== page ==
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I have a binary image as in figure below,

enter image description here

the x-y co-ordinate system is the default co-ordinate system that comes with MATLAB. I am able to get the sum of pixels across each row and column in x-y co-ordinate system.

But I want the sum of pixels by stepping through u-v co-ordinate system. How can i get it?

My idea is to

1) Convert the x-y co-ordinate system to a continuous (real valued) co-ordinate system 2) Find the points in x-y coordinates corresponding to each point in u-v co-ordinate system. like (1,1) in u-v corresponds to (1.26,1.45) in x-y. 3) Get sum of rows and columns in u-v co-ordinate.

In this regard, 1) what are the methods to create a spatial co-ordinate system and convert pixel coordinate system to spatial coordinate system? 2) how to get the values of fractional pixels in the spatial co-ordinate system?

Thanks.

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3 Answers 3

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If you really only want the diagonals at exactly 45 degrees, and your pixels are square (safe assumption with most standard cameras), then you don't really need to do any coordinate transformation I don't think. You can use the fact that all of the points along the diagonals have the form e.g. I(ix, ix), I(1 + ix, ix). Working out the limits is a bit tricky. Try this for the "column" (diagonal from the top left to the bottom right) sums, starting at the bottom left, moving up the left edge, then across the top:

I = eye(5, 4);
I(4, 1) = 1;

[nrows, ncols] = size(I);
colsums = zeros(nrows + ncols - 1, 1);

% first loop over each row in the original image except the first one
for ix = nrows : -1 : 2,
    JX = [0 : min(nrows - ix, min(nrows-1, ncols-1))];
    for jx = JX,
        colsums(nrows - ix + 1) = colsums(nrows - ix + 1) + I(ix + jx, jx + 1);
    end
end

% then loop over each column in the original image 
for ix = 1 : ncols,
    JX = [0 : min(nrows - ix - 1, min(nrows-1, ncols-1))];
    for jx = JX,
        colsums(nrows + ix - 1) = colsums(nrows + ix - 1) + I(1 + jx, ix + jx);
    end
end

Note that if the distance matters to you (kind of sounds like it doesn't), then the distances along these diagonals are sqrt(2)/2 longer.

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Thanks a lot. I think this is exactly what the "radon" function does. This helped me in understanding things that I was not understanding in "radon" function. –  Arun Jan 5 '12 at 10:30
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I would use meshgrid to produce a coordinate system for the image. You can rotate this coordinate system by matrix-multiplication with a rotation matrix. This should give you transformed coordinates, but you need values from them and as you said they will be fractional pixels. It's up to you to determine the best way to interpolate. One method is to just use the value of the nearest pixel (aka nearest neighbor). Linear interpolation will typically give a better result - take the neighboring pixels and sum them up, weighted by how close they are to your target coordinate. I would only bother with higher-order interpolation methods if the results are unsatisfactory.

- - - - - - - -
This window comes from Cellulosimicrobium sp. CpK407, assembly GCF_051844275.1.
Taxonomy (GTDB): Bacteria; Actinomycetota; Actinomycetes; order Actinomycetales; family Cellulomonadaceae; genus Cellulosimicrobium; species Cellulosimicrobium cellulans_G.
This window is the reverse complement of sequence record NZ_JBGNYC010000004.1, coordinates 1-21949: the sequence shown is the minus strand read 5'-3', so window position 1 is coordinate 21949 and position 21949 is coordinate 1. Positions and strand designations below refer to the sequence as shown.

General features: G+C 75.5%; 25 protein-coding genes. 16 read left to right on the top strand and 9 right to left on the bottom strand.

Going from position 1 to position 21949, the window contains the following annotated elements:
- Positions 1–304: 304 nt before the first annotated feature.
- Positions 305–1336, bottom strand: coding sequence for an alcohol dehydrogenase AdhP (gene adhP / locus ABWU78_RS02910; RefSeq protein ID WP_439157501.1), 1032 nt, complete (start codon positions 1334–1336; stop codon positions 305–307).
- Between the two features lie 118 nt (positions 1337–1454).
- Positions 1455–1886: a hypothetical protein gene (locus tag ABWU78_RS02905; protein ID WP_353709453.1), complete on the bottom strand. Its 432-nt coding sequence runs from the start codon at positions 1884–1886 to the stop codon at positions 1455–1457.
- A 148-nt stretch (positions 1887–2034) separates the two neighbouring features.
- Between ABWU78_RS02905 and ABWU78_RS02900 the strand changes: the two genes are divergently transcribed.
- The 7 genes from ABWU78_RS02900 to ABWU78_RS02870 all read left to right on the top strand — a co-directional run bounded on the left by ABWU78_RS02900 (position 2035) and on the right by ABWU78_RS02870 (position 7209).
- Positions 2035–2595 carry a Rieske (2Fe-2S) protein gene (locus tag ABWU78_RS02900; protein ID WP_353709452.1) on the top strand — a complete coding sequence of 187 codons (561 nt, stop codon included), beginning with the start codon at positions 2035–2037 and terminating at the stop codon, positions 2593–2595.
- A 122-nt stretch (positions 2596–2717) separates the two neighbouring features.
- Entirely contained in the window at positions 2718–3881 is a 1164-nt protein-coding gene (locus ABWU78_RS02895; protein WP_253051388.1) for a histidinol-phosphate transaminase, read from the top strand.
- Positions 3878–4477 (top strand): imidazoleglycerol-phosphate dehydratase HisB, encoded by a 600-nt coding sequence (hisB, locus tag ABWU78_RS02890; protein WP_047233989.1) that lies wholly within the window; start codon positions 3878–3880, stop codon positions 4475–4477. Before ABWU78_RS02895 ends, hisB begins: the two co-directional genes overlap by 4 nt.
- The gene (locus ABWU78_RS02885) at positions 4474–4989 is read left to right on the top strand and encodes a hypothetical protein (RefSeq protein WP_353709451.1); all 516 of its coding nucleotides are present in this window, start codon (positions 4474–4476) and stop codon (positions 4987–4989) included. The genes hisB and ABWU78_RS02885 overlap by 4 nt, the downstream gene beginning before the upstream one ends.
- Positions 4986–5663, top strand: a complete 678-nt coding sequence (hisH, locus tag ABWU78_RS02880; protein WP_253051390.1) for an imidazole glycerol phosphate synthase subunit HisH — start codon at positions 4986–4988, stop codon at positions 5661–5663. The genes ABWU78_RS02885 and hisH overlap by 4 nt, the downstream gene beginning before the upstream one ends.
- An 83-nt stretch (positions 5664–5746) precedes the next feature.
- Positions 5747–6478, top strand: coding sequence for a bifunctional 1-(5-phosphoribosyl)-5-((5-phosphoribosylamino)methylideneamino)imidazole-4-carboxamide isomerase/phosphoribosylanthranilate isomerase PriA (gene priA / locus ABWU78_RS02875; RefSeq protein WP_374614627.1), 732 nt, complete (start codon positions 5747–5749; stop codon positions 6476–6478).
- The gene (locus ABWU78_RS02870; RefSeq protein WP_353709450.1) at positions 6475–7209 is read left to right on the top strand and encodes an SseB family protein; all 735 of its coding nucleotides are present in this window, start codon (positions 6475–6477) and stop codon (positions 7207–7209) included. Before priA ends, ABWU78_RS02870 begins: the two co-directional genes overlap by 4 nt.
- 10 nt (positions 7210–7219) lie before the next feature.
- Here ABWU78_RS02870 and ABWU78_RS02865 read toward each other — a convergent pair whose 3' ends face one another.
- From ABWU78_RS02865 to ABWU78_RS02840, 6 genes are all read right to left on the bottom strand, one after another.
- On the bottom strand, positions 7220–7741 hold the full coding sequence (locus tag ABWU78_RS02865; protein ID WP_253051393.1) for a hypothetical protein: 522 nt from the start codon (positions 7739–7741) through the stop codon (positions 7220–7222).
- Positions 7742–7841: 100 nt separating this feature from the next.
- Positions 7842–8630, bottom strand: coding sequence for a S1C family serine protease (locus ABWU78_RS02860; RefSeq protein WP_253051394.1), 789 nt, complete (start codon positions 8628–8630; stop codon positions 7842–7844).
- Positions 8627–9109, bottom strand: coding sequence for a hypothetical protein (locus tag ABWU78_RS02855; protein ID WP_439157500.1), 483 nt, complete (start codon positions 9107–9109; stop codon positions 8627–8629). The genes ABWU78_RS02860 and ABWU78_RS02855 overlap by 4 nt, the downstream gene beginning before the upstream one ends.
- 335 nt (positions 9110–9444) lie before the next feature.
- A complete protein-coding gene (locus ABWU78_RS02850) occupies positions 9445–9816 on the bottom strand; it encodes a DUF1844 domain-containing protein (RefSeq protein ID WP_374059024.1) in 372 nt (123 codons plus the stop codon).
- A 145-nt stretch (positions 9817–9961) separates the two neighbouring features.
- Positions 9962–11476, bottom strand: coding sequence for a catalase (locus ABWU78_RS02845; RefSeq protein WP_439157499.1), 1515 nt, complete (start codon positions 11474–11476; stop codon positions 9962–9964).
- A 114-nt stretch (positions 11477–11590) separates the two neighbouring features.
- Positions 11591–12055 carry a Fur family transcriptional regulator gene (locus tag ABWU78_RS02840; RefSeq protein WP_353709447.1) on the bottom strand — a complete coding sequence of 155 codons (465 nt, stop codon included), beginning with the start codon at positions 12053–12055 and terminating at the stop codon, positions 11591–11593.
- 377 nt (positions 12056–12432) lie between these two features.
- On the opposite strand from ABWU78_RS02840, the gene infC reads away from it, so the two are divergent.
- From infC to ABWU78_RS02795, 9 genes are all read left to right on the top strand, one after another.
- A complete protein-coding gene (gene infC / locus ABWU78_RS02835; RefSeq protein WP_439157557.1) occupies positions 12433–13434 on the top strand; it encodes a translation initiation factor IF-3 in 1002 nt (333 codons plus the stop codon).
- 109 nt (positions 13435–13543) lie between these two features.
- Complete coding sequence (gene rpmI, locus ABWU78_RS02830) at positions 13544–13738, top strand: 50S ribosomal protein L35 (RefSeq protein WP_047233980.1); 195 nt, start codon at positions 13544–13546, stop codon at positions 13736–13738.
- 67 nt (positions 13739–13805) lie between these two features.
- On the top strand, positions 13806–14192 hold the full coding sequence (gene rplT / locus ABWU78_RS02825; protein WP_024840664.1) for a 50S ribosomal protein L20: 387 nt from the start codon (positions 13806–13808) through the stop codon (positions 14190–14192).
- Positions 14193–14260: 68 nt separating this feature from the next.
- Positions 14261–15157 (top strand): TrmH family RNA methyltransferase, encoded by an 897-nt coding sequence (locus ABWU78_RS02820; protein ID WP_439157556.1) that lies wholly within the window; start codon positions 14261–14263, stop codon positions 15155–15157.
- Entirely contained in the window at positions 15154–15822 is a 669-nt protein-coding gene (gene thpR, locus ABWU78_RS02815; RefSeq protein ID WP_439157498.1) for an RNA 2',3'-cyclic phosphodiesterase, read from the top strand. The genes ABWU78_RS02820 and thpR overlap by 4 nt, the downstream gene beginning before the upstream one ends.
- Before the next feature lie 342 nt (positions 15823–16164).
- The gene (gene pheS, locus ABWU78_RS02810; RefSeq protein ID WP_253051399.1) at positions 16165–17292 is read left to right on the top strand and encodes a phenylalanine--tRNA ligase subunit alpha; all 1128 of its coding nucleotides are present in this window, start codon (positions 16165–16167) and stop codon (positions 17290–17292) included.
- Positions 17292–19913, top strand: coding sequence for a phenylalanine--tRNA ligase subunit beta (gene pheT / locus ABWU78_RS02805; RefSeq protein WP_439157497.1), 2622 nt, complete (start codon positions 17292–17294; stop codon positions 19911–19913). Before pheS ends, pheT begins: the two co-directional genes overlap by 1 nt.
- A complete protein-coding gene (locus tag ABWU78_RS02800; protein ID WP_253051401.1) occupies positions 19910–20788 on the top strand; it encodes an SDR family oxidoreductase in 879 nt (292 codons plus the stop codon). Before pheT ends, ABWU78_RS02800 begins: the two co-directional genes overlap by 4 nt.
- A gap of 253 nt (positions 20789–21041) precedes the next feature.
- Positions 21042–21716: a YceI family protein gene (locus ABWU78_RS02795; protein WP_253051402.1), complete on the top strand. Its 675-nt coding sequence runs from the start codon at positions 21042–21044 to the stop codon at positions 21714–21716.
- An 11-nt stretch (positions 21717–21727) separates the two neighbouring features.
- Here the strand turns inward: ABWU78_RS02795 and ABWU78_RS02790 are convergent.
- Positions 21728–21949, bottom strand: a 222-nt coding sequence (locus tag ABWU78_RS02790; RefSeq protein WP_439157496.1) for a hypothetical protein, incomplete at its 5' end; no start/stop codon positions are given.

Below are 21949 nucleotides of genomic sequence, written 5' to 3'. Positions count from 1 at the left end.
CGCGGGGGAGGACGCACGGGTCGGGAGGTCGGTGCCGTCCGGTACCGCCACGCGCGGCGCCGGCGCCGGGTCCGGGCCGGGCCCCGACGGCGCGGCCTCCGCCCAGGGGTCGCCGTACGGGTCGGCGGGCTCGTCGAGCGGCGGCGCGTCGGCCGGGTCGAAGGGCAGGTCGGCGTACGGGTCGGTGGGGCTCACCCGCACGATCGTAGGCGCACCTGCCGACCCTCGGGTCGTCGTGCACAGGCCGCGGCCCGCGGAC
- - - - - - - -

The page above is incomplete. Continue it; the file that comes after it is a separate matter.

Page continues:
An alternative to your proposed method would be to use imrotate to transform the image with a 45-degree rotation, then calculate the line integral (sum) of the vertical pixels in the column you are interested in.

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the problem with the "imrotate" method is that, it introduces blank pixels as result of rotation. line integral sum gives misleading information because of these blank pixels introduced in the edges. –  Arun Jan 4 '12 at 22:07
    
But the blank pixels will not affect the summation as they are all zero. –  aganders3 Jan 4 '12 at 22:22
    
Will affect my calculation, since I am interested in the row and column with minimum pixel value. Since the "imrotate" introduced blank rows and column, which would become my minimum row/column. –  Arun Jan 4 '12 at 22:35
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Just use the radon transform for the angles 45,135. It will give you exactly what you need.
The sum of pixels in a specific angle.

http://en.wikipedia.org/wiki/Radon_transform

I = checkerboard(10,10);
figure;imshow(I)
R = radon(I,[45 135]);
figure;plot(R(:,1))

Here are some images that explain Radon transform

Image taken from wikipedia

Image taken from Matlab help

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Thanks. I did figure out that the earlier answer was a radon implementation. But I was messing around with the units. The 1/sqrt(2) length and the implementation myself gave me a clear understanding. –  Arun Jan 5 '12 at 10:33
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